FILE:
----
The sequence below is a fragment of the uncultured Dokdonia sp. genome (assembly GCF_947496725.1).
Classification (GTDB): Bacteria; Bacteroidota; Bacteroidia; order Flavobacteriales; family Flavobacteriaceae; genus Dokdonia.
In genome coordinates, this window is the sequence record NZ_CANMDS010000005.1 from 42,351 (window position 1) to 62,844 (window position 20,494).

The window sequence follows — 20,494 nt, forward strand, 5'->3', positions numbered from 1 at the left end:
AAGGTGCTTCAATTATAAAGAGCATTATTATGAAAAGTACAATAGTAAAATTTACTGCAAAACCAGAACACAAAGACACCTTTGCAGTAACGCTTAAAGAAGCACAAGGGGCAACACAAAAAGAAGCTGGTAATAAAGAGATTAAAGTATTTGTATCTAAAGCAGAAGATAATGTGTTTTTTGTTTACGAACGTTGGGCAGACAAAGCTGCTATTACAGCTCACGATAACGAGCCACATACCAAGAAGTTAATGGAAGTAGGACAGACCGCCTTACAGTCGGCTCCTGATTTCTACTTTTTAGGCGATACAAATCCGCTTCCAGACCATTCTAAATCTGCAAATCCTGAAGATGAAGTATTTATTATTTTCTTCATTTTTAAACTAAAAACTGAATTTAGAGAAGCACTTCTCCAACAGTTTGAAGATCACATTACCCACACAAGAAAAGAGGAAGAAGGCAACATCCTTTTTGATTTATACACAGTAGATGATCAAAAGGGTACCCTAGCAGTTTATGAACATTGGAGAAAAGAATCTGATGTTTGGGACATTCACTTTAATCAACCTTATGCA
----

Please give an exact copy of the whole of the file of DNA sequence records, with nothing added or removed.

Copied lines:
The sequence below is a fragment of the uncultured Dokdonia sp. genome (assembly GCF_947496725.1).
Classification (GTDB): Bacteria; Bacteroidota; Bacteroidia; order Flavobacteriales; family Flavobacteriaceae; genus Dokdonia.
In genome coordinates, this window is the sequence record NZ_CANMDS010000005.1 from 42,351 (window position 1) to 62,844 (window position 20,494).

The window sequence follows — 20,494 nt, forward strand, 5'->3', positions numbered from 1 at the left end:
AAGGTGCTTCAATTATAAAGAGCATTATTATGAAAAGTACAATAGTAAAATTTACTGCAAAACCAGAACACAAAGACACCTTTGCAGTAACGCTTAAAGAAGCACAAGGGGCAACACAAAAAGAAGCTGGTAATAAAGAGATTAAAGTATTTGTATCTAAAGCAGAAGATAATGTGTTTTTTGTTTACGAACGTTGGGCAGACAAAGCTGCTATTACAGCTCACGATAACGAGCCACATACCAAGAAGTTAATGGAAGTAGGACAGACCGCCTTACAGTCGGCTCCTGATTTCTACTTTTTAGGCGATACAAATCCGCTTCCAGACCATTCTAAATCTGCAAATCCTGAAGATGAAGTATTTATTATTTTCTTCATTTTTAAACTAAAAACTGAATTTAGAGAAGCACTTCTCCAACAGTTTGAAGATCACATTACCCACACAAGAAAAGAGGAAGAAGGCAACATCCTTTTTGATTTATACACAGTAGATGATCAAAAGGGTACCCTAGCAGTTTATGAACATTGGAGAAAAGAATCTGATGTTTGGGACATTCACTTTAATCAACCTTATGCA